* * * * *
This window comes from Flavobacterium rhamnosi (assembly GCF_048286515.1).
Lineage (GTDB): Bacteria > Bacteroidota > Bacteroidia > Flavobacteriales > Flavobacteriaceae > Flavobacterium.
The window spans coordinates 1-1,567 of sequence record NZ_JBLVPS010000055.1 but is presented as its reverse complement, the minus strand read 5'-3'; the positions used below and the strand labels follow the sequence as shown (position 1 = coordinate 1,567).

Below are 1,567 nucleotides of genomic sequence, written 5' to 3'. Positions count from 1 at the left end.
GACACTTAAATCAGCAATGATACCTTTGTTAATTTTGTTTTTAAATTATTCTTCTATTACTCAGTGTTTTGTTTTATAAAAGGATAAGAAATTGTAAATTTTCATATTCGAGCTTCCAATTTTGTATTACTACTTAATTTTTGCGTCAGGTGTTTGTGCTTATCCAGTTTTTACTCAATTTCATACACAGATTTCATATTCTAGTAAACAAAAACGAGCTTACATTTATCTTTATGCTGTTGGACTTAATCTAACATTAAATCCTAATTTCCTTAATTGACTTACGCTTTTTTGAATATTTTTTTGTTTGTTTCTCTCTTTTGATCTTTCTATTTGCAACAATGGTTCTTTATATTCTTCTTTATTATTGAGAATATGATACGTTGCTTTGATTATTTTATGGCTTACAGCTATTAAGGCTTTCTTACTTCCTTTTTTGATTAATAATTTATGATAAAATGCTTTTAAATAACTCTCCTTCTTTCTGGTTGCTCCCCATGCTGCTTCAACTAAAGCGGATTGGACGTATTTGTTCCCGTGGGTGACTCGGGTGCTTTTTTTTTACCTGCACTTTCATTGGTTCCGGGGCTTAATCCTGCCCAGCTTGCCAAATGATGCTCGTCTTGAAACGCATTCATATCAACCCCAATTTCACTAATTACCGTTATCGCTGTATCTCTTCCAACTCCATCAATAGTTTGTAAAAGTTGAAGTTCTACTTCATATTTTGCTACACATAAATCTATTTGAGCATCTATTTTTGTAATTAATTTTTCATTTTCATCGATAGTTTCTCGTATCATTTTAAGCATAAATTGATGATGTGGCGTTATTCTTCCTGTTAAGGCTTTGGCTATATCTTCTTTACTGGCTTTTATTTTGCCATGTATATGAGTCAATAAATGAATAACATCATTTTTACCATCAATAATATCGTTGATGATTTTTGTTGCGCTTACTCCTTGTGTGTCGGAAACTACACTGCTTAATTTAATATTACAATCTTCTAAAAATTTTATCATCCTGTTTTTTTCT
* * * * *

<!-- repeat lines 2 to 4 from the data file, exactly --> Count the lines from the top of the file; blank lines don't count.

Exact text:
Lineage (GTDB): Bacteria > Bacteroidota > Bacteroidia > Flavobacteriales > Flavobacteriaceae > Flavobacterium.
The window spans coordinates 1-1,567 of sequence record NZ_JBLVPS010000055.1 but is presented as its reverse complement, the minus strand read 5'-3'; the positions used below and the strand labels follow the sequence as shown (position 1 = coordinate 1,567).

Below are 1,567 nucleotides of genomic sequence, written 5' to 3'. Positions count from 1 at the left end.